Whether it was sitting at a Starbucks in Philadelphia, sleeping at college or simply walking to one’s apartment in one’s own building, a major social media trend emerged in 2018. That trend was: Documenting bias and micro-aggressions that would later be featured in mainstream media.
Much of what was documented was recording by the object so many have with them 24/7: Their cell phone. The wave of incidents documented was not new, but the media attention on such stories along with the responses that have followed signals a cultural shift that’s likely to last for years to come.
There were multiple incidents. Below are six that made headlines and garnered widespread media attention:
— In April in Oakland, California, Michelle Snider posted a YouTube video of Jennifer Schulte calling the police on her and her husband Kenzie Smith. Schulte dialed 911 because she was upset they were BBQ’ing in a public park. The story quickly went viral and Schulte was tagged as ‘BBQ Betty.’
— In May in Connecticut, Sarah Braasch called the police on Yale graduate student Lolade Siyonbola. The problem? She fell asleep in a common room in her dorm. When police arrived, Siyonbola ran the conversation live on her Facebook Live.
— In May in Philadelphia, two men, Donte Robinson and Rashon Nelson, were arrested at a Starbucks after an employee called the cops on them as they waited for a business meeting to begin. The multi-billion-dollar coffee chain would later close all of its stores to conduct training for all their employees regarding racial bias.
— In August in Madison, Wisconsin, Shelia Stubbs, who is the only African American on the 37-member Dane County Board of Supervisors, was campaigning in her district when someone called the police.
— In December in New Jersey, Andrew Johnson, a Black high school wrestler, was compelled to have an impromptu pre-match haircut after a referee with a racist incident in his past decided Johnson’s hair violated the rules. The referee, Alan Maloney, was later fired.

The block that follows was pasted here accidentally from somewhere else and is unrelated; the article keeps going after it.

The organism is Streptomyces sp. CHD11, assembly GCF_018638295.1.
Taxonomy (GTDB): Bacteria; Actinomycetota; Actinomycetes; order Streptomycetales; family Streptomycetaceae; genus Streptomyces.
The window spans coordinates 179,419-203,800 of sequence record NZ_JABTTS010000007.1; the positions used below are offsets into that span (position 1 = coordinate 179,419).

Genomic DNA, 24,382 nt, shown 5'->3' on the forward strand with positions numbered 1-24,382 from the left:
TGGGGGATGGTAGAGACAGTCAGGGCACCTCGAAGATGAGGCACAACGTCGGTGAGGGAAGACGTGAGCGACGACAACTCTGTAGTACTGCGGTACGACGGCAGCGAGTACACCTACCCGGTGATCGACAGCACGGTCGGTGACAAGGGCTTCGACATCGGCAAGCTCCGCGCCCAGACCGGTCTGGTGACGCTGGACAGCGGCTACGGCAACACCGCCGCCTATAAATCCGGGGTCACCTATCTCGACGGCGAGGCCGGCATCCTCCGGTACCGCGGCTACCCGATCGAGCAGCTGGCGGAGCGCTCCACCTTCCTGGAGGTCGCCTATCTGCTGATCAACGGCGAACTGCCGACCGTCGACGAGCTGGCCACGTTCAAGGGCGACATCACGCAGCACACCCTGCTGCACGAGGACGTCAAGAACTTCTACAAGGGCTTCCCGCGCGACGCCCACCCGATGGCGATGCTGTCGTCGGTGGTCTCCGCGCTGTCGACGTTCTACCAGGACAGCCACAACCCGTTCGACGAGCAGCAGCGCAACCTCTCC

— In late December, a security guard at a DoubleTree Hotel called the police on Jermaine Massey as he used a phone in a lobby. Two employees were fired because of the incident.
It was likely not coincidental that such incidents have spiked on social media and in mainstream news during the presidency of Donald Trump.
The national political environment has become contentious with President Trump’s relentless focus on vilifying and stereotyping minorities, particularly Mexican immigrants, while at the same time failing to quickly and affirmatively denounce racism and xenophobia.
Hate crimes along with a resurgence of White supremacist groups have been recorded by the Southern Poverty Law Center and other hate watchdog organizations. The incidents have highlighted the power of social media a few years after the birth of Black Lives Matter, which also featured the power of social media content.
(Lauren Victoria Burke is an independent journalist and writer for NNPA as well as a political analyst and strategist as principal of Win Digital Media LLC. She may be contacted at <LBurke007@gmail.com> and on twitter at @LVBurke.)